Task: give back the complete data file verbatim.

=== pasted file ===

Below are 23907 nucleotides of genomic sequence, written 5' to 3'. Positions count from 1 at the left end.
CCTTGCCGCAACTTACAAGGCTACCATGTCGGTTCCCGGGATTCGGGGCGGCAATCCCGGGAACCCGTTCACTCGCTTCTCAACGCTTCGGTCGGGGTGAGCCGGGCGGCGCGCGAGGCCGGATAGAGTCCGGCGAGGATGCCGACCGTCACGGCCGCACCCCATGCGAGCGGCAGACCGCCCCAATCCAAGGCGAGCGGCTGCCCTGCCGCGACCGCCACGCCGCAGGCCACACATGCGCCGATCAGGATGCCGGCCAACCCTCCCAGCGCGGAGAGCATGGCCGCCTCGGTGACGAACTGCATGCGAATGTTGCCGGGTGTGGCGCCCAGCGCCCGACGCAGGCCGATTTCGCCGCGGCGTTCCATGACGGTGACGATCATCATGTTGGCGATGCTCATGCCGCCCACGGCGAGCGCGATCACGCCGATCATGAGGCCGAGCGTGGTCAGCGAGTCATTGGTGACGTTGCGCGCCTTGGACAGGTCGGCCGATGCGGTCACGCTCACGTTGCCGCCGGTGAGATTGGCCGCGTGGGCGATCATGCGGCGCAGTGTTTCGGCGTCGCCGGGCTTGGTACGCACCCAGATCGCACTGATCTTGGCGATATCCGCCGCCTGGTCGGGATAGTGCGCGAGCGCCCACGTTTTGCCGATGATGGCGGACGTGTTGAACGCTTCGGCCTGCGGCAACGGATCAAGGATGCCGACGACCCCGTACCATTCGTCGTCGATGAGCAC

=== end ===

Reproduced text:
Below are 23907 nucleotides of genomic sequence, written 5' to 3'. Positions count from 1 at the left end.
CCTTGCCGCAACTTACAAGGCTACCATGTCGGTTCCCGGGATTCGGGGCGGCAATCCCGGGAACCCGTTCACTCGCTTCTCAACGCTTCGGTCGGGGTGAGCCGGGCGGCGCGCGAGGCCGGATAGAGTCCGGCGAGGATGCCGACCGTCACGGCCGCACCCCATGCGAGCGGCAGACCGCCCCAATCCAAGGCGAGCGGCTGCCCTGCCGCGACCGCCACGCCGCAGGCCACACATGCGCCGATCAGGATGCCGGCCAACCCTCCCAGCGCGGAGAGCATGGCCGCCTCGGTGACGAACTGCATGCGAATGTTGCCGGGTGTGGCGCCCAGCGCCCGACGCAGGCCGATTTCGCCGCGGCGTTCCATGACGGTGACGATCATCATGTTGGCGATGCTCATGCCGCCCACGGCGAGCGCGATCACGCCGATCATGAGGCCGAGCGTGGTCAGCGAGTCATTGGTGACGTTGCGCGCCTTGGACAGGTCGGCCGATGCGGTCACGCTCACGTTGCCGCCGGTGAGATTGGCCGCGTGGGCGATCATGCGGCGCAGTGTTTCGGCGTCGCCGGGCTTGGTACGCACCCAGATCGCACTGATCTTGGCGATATCCGCCGCCTGGTCGGGATAGTGCGCGAGCGCCCACGTTTTGCCGATGATGGCGGACGTGTTGAACGCTTCGGCCTGCGGCAACGGATCAAGGATGCCGACGACCCCGTACCATTCGTCGTCGATGAGCAC